Capturing 3D Audio: A pilot study on the spatial and timbral auditory perception of 3D recordings using main-array and front-rear separation in diffuse field conditions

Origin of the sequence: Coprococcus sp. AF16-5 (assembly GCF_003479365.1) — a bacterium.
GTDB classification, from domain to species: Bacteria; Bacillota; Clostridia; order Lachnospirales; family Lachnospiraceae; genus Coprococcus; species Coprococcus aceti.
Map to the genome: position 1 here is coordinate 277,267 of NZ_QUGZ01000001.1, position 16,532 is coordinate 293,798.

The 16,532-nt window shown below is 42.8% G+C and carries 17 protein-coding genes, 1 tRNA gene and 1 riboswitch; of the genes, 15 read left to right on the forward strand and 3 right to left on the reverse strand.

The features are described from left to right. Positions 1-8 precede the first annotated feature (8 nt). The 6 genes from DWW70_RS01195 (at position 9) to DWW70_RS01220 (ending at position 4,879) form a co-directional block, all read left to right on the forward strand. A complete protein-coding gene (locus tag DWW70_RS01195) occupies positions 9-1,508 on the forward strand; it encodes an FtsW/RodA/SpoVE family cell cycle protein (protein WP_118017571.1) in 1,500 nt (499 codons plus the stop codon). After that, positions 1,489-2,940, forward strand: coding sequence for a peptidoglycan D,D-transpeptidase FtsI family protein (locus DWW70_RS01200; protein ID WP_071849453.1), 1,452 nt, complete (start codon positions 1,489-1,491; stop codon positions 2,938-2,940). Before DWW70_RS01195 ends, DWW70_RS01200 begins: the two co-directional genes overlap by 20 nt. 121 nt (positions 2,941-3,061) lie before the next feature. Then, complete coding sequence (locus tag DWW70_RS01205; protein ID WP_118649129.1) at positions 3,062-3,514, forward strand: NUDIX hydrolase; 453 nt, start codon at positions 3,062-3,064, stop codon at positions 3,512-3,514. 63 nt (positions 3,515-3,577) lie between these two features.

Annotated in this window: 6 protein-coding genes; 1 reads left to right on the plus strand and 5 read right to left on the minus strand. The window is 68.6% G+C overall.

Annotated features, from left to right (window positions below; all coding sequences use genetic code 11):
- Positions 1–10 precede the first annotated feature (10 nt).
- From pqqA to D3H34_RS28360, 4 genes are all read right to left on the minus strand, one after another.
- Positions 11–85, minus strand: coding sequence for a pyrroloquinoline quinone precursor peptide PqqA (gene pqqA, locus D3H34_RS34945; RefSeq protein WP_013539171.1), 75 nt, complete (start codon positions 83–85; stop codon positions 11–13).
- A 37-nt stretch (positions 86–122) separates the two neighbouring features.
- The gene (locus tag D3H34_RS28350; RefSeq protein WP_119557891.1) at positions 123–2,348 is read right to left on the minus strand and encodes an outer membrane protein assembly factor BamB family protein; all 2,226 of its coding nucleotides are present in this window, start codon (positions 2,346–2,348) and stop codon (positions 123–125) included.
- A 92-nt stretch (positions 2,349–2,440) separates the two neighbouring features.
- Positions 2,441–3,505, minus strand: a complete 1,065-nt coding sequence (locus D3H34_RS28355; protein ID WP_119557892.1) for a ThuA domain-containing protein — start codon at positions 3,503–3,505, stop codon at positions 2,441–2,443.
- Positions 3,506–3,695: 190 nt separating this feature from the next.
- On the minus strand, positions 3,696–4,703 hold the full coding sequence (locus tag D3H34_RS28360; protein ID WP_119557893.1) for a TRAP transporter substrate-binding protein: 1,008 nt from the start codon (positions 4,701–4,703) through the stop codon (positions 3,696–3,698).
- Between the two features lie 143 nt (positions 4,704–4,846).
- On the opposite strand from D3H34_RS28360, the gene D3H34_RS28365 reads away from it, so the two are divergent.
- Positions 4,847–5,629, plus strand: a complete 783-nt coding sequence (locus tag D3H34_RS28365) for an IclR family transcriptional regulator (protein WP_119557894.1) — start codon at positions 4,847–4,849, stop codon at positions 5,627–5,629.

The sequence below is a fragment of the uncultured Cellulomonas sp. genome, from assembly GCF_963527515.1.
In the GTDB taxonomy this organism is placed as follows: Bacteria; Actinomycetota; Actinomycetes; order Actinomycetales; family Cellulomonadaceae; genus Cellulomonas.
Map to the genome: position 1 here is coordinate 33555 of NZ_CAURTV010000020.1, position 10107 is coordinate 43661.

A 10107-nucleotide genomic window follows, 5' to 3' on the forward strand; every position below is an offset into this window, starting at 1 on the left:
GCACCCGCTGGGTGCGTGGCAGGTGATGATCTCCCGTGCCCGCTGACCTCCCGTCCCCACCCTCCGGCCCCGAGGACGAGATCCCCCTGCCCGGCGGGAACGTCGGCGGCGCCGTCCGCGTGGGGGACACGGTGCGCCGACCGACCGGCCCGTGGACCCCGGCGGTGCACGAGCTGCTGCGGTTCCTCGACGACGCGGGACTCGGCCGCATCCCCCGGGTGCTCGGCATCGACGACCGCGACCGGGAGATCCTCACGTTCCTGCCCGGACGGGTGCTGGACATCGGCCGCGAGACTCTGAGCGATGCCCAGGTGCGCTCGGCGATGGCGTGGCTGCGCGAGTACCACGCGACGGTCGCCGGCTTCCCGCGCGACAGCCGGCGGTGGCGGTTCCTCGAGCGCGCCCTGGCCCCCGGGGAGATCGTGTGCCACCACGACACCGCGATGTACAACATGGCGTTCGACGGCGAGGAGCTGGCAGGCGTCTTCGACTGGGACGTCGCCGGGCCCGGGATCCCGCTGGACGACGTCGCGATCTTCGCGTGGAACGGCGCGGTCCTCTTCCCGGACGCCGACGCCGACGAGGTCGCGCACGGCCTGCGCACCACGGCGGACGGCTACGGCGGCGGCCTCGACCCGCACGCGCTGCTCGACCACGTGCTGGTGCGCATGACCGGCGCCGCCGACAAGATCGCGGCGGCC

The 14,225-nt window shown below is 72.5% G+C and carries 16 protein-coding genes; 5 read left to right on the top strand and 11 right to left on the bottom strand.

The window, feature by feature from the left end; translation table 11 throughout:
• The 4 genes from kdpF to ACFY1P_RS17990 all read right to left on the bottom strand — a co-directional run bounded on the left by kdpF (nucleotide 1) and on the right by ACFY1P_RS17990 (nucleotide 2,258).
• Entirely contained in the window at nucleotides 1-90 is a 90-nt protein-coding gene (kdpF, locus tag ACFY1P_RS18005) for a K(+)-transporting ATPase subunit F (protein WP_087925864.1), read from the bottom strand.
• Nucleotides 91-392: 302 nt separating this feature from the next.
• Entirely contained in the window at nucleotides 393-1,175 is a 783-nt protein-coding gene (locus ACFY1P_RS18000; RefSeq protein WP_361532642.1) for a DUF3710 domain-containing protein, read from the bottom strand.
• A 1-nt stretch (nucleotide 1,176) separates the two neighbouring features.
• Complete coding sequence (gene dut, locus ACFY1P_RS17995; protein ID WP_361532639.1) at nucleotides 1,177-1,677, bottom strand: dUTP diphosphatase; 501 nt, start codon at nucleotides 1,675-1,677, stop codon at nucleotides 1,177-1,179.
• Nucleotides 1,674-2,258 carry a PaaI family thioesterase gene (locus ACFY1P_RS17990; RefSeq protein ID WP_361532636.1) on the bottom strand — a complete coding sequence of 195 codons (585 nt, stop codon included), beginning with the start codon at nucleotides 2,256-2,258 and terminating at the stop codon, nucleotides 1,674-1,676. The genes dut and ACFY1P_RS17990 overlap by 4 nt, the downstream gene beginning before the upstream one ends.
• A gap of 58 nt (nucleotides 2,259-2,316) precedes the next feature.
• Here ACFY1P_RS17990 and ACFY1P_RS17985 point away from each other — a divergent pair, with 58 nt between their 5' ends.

This research is a preliminary pilot experiment into the subjectively perceived differences between the recordings resulting from three different 3D microphone arrays: A Bowles-Array (Main-Array) with a vertical coincident heightchannel microphone layer, a Fukada-Tree/Hamasaki-Cube configuration (F/R-Array) and a Hybrid-Array containing the signals from the Bowles-Array main layer and the Hamasaki-Cube height layer. It was hypothesised that the arrays in concern will produce recordings that shall lead each to an increased perception of specific attributes for all sources tested (cello, violin, handpan, djembe, guitar). In order to detect possible patterns in spatial and timbral auditory perception subjective listening tests included direct scale magnitude estimations for the attributes Naturalness, Presence, Preference, Width, Localisation Accuracy, Distance/Depth, Envelopment, Spatial Balance, Room Perception, Vertical Image Shift, Vertical Image Spread, and Vertical Frequency Separation and category scaling for the assessment of timbral attributes. Results suggest that none of the arrays in concern conveyed an increased perception of any of the attributes for all sources, which disproves the hypothesis and indicates a source-dependent performance. Simultaneously patterns in the subject responses have been detected which could be explained through psychoacoustic findings focussing on the correlation of perception between the attributes in question. Furthermore, by trying to explain the obtained differences in auditory perception between the different arrays, some assumptions could be made upon what components of which array could have contributed to a specific perception. These findings could serve as a reference for future experiments in the fields of 3D recording techniques or psychoacoustics.